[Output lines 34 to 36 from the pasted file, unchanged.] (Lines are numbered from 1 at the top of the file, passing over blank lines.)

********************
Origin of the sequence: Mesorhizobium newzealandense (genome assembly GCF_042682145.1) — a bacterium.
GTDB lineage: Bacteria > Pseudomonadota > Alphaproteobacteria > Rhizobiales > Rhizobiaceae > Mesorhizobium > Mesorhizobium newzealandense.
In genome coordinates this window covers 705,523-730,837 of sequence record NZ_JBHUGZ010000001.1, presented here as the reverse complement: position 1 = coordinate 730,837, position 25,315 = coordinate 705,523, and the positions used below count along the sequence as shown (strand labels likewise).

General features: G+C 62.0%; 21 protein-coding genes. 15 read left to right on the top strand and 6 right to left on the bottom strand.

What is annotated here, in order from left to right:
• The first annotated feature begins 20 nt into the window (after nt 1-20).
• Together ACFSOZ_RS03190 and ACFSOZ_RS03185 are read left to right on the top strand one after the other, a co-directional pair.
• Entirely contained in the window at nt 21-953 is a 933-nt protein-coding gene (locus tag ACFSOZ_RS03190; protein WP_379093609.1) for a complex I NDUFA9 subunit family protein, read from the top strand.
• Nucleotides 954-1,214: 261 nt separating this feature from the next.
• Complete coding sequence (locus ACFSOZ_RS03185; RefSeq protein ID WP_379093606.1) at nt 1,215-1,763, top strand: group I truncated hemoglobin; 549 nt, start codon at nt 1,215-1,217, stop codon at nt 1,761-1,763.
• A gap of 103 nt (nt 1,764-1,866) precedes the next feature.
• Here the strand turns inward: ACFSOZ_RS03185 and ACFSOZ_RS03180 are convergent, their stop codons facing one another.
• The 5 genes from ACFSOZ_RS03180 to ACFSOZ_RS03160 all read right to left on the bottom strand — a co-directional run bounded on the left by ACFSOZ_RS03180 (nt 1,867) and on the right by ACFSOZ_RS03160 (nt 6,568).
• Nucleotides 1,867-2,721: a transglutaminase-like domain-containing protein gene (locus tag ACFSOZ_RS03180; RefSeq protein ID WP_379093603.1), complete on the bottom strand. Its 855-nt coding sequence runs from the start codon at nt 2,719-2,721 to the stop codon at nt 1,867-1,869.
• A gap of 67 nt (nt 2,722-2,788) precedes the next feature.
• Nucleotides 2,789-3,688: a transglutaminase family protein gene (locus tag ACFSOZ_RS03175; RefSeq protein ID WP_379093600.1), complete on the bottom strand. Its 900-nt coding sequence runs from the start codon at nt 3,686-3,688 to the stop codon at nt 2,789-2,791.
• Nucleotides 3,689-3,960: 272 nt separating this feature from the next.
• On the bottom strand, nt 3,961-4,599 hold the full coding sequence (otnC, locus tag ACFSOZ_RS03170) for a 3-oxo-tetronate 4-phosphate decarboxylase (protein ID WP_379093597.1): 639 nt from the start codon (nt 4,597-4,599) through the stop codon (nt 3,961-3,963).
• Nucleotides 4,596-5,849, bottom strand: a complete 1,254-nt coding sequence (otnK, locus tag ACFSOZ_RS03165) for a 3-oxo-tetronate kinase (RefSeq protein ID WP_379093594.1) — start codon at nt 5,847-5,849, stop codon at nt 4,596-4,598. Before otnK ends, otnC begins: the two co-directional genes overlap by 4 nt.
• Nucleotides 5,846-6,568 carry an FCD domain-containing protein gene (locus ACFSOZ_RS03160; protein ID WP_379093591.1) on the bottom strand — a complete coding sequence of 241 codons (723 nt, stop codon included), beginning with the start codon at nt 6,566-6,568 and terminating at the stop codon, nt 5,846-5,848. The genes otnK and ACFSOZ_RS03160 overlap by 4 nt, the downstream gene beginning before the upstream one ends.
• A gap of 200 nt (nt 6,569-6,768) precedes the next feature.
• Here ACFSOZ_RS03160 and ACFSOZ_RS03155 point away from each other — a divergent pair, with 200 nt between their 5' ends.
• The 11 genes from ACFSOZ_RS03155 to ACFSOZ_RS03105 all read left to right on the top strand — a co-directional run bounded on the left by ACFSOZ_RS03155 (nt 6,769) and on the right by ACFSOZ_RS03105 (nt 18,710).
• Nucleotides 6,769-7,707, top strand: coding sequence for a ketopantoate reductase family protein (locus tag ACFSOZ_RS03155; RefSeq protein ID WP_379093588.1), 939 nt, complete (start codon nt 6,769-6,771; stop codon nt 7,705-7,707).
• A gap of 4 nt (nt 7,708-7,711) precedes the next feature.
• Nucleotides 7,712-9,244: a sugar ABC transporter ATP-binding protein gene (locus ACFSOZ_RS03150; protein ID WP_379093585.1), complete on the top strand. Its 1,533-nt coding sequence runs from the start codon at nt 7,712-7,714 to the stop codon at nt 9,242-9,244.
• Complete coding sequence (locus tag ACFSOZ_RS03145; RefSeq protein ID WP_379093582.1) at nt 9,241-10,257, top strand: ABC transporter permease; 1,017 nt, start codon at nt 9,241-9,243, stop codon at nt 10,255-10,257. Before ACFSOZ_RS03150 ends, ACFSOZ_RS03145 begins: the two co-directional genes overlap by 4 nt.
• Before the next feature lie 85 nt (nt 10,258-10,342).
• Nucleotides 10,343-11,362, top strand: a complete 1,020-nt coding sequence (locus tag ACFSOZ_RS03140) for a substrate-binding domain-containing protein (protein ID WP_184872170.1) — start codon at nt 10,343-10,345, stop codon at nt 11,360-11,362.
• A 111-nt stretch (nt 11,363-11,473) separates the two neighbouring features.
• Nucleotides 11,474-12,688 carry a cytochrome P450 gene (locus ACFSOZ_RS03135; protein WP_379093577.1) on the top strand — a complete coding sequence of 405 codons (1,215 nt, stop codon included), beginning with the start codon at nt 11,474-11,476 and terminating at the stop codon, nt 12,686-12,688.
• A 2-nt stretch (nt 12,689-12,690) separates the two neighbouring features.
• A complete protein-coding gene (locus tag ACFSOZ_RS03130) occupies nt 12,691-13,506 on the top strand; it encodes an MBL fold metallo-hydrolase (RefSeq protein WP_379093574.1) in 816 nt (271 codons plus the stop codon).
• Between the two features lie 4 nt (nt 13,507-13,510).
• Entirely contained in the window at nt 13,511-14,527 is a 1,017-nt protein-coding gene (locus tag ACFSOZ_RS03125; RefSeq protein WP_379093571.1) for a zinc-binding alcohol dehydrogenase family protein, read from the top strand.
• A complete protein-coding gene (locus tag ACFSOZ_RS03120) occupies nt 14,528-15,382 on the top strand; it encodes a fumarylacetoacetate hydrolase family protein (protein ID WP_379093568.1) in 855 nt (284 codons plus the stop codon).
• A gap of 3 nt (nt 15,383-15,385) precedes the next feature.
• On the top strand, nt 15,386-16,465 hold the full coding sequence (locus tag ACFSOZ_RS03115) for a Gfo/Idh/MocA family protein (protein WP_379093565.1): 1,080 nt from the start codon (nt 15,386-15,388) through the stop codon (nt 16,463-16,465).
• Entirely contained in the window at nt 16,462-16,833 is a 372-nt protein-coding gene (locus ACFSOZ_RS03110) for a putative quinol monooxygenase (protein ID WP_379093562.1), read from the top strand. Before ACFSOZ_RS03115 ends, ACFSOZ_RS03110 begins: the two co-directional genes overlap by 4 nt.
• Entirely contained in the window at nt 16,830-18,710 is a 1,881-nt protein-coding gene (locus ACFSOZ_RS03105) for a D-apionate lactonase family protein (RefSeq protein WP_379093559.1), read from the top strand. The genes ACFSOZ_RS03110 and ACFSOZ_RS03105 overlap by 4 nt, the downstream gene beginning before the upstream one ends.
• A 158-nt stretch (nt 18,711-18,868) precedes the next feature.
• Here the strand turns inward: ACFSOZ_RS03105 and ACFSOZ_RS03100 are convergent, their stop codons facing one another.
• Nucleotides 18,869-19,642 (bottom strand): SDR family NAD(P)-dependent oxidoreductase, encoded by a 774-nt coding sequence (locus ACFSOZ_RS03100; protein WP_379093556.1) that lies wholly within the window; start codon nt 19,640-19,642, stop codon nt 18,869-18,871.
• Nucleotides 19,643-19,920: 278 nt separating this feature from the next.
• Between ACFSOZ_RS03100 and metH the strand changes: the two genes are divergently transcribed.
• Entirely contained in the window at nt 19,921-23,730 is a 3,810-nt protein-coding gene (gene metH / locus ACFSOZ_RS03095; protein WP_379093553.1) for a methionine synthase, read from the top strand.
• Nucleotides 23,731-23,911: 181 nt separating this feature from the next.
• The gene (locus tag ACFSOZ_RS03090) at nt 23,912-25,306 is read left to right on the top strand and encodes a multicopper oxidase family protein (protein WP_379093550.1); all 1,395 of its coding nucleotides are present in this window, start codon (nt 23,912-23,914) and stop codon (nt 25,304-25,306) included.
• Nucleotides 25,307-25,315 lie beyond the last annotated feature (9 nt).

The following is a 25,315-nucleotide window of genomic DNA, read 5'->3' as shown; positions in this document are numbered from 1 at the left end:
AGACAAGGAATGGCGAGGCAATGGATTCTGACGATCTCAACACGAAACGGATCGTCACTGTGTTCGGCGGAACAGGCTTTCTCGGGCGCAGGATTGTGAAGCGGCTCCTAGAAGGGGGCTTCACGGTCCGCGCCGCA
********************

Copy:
• Between the two features lie 4 nt (nt 13,507-13,510).
• Entirely contained in the window at nt 13,511-14,527 is a 1,017-nt protein-coding gene (locus tag ACFSOZ_RS03125; RefSeq protein WP_379093571.1) for a zinc-binding alcohol dehydrogenase family protein, read from the top strand.
• A complete protein-coding gene (locus tag ACFSOZ_RS03120) occupies nt 14,528-15,382 on the top strand; it encodes a fumarylacetoacetate hydrolase family protein (protein ID WP_379093568.1) in 855 nt (284 codons plus the stop codon).